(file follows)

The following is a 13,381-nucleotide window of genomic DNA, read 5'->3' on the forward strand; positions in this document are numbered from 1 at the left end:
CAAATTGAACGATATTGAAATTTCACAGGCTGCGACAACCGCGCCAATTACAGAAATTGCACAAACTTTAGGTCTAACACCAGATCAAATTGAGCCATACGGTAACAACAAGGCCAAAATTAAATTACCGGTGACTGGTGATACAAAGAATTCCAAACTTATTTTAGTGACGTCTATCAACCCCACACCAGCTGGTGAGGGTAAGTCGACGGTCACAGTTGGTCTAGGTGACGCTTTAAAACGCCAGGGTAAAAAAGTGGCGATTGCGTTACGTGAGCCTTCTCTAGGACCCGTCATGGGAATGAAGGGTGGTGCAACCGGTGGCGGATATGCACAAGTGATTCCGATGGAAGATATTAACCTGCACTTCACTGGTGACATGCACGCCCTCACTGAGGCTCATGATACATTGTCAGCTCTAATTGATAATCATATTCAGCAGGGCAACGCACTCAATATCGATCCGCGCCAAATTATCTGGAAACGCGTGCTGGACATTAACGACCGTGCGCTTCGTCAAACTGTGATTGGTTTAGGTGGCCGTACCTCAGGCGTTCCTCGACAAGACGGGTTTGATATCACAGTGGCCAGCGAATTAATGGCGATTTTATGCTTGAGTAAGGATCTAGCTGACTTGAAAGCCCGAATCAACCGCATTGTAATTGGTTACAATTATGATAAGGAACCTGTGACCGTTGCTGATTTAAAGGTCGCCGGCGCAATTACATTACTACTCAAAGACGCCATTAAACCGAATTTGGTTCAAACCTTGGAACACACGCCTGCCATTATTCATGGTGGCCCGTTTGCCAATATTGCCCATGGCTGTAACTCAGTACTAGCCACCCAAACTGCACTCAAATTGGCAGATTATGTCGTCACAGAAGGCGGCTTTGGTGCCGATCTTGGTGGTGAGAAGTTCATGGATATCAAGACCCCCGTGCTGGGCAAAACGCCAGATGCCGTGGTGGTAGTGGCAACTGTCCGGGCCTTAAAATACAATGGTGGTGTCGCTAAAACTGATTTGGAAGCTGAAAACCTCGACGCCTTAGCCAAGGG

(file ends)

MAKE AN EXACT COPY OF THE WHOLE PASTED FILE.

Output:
The following is a 13,381-nucleotide window of genomic DNA, read 5'->3' on the forward strand; positions in this document are numbered from 1 at the left end:
CAAATTGAACGATATTGAAATTTCACAGGCTGCGACAACCGCGCCAATTACAGAAATTGCACAAACTTTAGGTCTAACACCAGATCAAATTGAGCCATACGGTAACAACAAGGCCAAAATTAAATTACCGGTGACTGGTGATACAAAGAATTCCAAACTTATTTTAGTGACGTCTATCAACCCCACACCAGCTGGTGAGGGTAAGTCGACGGTCACAGTTGGTCTAGGTGACGCTTTAAAACGCCAGGGTAAAAAAGTGGCGATTGCGTTACGTGAGCCTTCTCTAGGACCCGTCATGGGAATGAAGGGTGGTGCAACCGGTGGCGGATATGCACAAGTGATTCCGATGGAAGATATTAACCTGCACTTCACTGGTGACATGCACGCCCTCACTGAGGCTCATGATACATTGTCAGCTCTAATTGATAATCATATTCAGCAGGGCAACGCACTCAATATCGATCCGCGCCAAATTATCTGGAAACGCGTGCTGGACATTAACGACCGTGCGCTTCGTCAAACTGTGATTGGTTTAGGTGGCCGTACCTCAGGCGTTCCTCGACAAGACGGGTTTGATATCACAGTGGCCAGCGAATTAATGGCGATTTTATGCTTGAGTAAGGATCTAGCTGACTTGAAAGCCCGAATCAACCGCATTGTAATTGGTTACAATTATGATAAGGAACCTGTGACCGTTGCTGATTTAAAGGTCGCCGGCGCAATTACATTACTACTCAAAGACGCCATTAAACCGAATTTGGTTCAAACCTTGGAACACACGCCTGCCATTATTCATGGTGGCCCGTTTGCCAATATTGCCCATGGCTGTAACTCAGTACTAGCCACCCAAACTGCACTCAAATTGGCAGATTATGTCGTCACAGAAGGCGGCTTTGGTGCCGATCTTGGTGGTGAGAAGTTCATGGATATCAAGACCCCCGTGCTGGGCAAAACGCCAGATGCCGTGGTGGTAGTGGCAACTGTCCGGGCCTTAAAATACAATGGTGGTGTCGCTAAAACTGATTTGGAAGCTGAAAACCTCGACGCCTTAGCCAAGGG